We also didn’t know what the world would look and feel like when we placed a screen with animated projections between the audience and the live action.   Would this affect the puppetry language we normally use and Green Ginger’s distinctive story-telling style?

Adam Fuller. Photo credit: Paul Blakemore

We spent a long time trying things out in the space, discovering a rhythm, a tone and a visual aesthetic where we hoped these mediums worked together.  It was a painstakingly slow process with lots of experimenting and collaborating. Discovering the solutions was incredible rewarding.  We were trying something new, something none of us had ever made before, and that is a fantastic way to create theatre, even if it is exhausting at times.  

The show is highly cinematic.  How did you work with composer Simon Preston to reflect this cinematic vision in the soundscape of the performance?

EW:  Initially we had meetings with Simon to discuss the concepts of the show.  We talked about the two central characters, their personalities, internal struggles and the musical themes that might exist in the very different worlds they inhabit.

We talked about the technology we were using and the cinematic effect this would have on the show.  We discussed the great sci-fi films of the 70’s as well as Fantastic Voyage and Inner Space. Two films that had thematic similarities to the show and distinct and bold soundscapes. Finally, we discussed the sound world of the body and what this might be.  

Emma Keaveney-Roys. Photo credit: Emma Windsor

 Simon then created a library of extraordinary sounds and musical compositions.  At first these were just short thumbnails, 15 second examples which we discussed and catalogued.  Then a number of tracks were selected and developed into longer, more complex compositions.  Finally, Simon came out to Norway while we devised and rehearsed the show. He would come in and out of the room trying out musical scores and sounds he had been experimenting with.  He had to deal with some odd requests, for example what’s the sound of a hiccup heard inside the body? Or, if you went into someone’s brain, what would you hear?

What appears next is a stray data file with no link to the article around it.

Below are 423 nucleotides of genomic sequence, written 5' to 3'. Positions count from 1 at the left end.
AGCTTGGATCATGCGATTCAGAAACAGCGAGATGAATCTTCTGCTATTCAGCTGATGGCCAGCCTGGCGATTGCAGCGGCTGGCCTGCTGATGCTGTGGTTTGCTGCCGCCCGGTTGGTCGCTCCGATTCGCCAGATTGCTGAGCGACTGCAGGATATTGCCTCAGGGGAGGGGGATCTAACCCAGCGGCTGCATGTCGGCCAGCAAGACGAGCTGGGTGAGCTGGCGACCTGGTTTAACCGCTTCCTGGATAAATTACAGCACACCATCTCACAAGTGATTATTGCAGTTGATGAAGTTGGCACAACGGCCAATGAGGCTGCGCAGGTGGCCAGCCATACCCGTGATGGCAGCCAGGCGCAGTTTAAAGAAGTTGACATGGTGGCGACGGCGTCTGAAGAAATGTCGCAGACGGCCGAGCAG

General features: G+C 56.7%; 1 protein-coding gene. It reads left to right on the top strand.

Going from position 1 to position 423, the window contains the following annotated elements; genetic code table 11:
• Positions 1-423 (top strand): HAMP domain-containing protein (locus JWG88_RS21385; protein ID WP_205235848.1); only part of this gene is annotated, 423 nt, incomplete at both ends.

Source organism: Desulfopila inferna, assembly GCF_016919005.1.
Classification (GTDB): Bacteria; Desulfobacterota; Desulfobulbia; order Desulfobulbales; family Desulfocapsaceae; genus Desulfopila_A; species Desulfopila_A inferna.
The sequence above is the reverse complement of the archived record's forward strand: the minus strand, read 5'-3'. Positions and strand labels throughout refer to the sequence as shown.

Simon played a crucial role in the overall creation of the show and the complexity and richness of the sound design is the result of his skill and craft and hard work. 

Emma Keaveney-Roys and Adam Fuller with puppet
Photo credit: Paul Blakemore

Intronauts is co-produced with Nordland Visual Theatre and has played to audiences in both Norway and the UK.  Is the show received differently by audiences in other countries or are its themes fairly universal? 

CP: While Intronauts – alongside other Green Ginger shows – embrace quite universal themes, audiences can differ greatly from country to country and that’s partly what makes international touring so fascinating. We have performed for many years in Scandinavian countries and are quite used to very quiet auditoriums during shows; in itself unnerving as it feels like we may have ‘lost’ the audience, but they are simply concentrating, listening and thinking; by the end they will break out into loud applause that invariably merges into a sustained collective rhythm. It’s disconcerting to experience for the first time, but we’ve become accustomed to it over the years.